ii.    It is useful in analysing companies at various stages and of various natures and is based on in certain cases a comparison.

                                       iii.    It comes to a valuation even without there being a market.

b.    Disadvantages:

                                          i.    It relies on projections which are largely hypothetical and based on predictions.

                                        ii.    Too many variables are in play when determining a composite multiple or a discount rate.


3.     Market value based approach: This approach looks current market price per share of a company if it is publicly traded or if an IPO is filed. This price is then multiplied with the number of shares outstanding. The actual price paid by the buyer in this case turns out to be higher because the buyer usually has to account for a premium. Another variant of this approach is to look at historic similar sales.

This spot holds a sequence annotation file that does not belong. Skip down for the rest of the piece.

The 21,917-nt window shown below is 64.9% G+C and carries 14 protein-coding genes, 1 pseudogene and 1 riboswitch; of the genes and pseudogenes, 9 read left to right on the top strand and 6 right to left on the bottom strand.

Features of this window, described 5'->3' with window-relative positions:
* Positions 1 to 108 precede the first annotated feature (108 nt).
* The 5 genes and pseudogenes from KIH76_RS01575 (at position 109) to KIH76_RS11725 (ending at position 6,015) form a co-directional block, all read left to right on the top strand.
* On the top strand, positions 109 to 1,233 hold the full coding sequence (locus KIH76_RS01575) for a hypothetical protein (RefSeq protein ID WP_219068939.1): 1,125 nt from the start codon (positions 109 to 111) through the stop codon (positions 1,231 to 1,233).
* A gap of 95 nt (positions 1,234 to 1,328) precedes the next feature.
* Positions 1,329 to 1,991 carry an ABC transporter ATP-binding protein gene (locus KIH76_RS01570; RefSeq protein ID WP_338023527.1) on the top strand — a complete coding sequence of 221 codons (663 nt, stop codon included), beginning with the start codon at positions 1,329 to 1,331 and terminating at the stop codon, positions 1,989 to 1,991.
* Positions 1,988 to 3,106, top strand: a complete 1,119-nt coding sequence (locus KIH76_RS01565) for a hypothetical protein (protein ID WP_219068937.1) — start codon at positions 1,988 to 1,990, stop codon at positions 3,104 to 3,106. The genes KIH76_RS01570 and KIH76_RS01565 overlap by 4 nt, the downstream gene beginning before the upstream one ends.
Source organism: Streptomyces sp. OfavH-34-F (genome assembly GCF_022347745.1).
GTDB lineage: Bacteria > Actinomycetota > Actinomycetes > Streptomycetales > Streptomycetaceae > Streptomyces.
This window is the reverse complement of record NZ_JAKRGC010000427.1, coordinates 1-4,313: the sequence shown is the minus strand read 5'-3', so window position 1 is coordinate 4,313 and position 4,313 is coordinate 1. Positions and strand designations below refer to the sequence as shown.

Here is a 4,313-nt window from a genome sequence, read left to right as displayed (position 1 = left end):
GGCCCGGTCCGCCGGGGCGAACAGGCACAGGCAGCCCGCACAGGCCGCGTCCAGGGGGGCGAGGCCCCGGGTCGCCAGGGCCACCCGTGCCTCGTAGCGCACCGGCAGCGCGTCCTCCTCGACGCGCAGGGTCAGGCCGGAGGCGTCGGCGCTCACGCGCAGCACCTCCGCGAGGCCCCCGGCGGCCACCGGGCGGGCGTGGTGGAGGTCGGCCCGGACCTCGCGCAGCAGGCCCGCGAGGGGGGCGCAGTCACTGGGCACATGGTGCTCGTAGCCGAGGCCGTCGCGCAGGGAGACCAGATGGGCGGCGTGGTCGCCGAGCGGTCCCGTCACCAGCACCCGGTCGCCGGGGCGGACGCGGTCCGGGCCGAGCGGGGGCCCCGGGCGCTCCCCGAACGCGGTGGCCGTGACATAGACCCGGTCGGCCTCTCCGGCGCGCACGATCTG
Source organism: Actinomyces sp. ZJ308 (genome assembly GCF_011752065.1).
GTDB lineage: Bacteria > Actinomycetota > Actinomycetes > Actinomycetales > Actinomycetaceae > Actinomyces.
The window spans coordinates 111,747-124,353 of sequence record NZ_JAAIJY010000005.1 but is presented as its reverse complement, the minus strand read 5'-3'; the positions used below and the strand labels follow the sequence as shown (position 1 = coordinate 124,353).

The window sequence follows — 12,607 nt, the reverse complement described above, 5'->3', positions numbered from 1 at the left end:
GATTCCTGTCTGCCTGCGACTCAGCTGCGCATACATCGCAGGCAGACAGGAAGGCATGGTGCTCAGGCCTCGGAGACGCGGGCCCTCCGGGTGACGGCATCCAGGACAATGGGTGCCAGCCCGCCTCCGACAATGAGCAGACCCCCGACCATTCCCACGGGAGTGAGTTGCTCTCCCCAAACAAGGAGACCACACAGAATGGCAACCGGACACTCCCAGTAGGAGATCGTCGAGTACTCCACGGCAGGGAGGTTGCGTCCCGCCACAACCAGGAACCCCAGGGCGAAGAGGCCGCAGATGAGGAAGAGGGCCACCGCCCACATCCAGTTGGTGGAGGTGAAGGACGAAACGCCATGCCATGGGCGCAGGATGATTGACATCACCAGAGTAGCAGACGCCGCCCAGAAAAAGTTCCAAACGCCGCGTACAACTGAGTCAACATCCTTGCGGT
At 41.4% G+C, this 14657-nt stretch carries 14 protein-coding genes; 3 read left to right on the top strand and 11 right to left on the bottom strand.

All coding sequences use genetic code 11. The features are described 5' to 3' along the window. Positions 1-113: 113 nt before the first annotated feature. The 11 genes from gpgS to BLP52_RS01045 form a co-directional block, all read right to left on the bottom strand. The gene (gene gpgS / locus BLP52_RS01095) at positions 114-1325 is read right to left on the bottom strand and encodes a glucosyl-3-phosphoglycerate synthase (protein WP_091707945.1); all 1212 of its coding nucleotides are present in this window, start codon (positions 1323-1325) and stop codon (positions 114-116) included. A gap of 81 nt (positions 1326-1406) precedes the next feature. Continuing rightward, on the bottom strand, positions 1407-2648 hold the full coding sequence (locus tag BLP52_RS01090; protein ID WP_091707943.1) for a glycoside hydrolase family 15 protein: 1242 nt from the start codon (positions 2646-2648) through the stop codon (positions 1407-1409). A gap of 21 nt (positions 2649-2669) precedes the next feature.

a.     `Advantages:

                                          i.    It is reasonably straightforward in terms of calculation.

                                        ii.    It is based on real data i.e. share price.

                                       iii.    It is not based on hypotheticals.

                                       iv.    It can help the target establish a substantial market value.

b.    Disadvantages:

                                          i.    It is usually only beneficial when the target is publicly traded.

                                        ii.    It is usually not a good indicator when the target’s stock is thinly traded.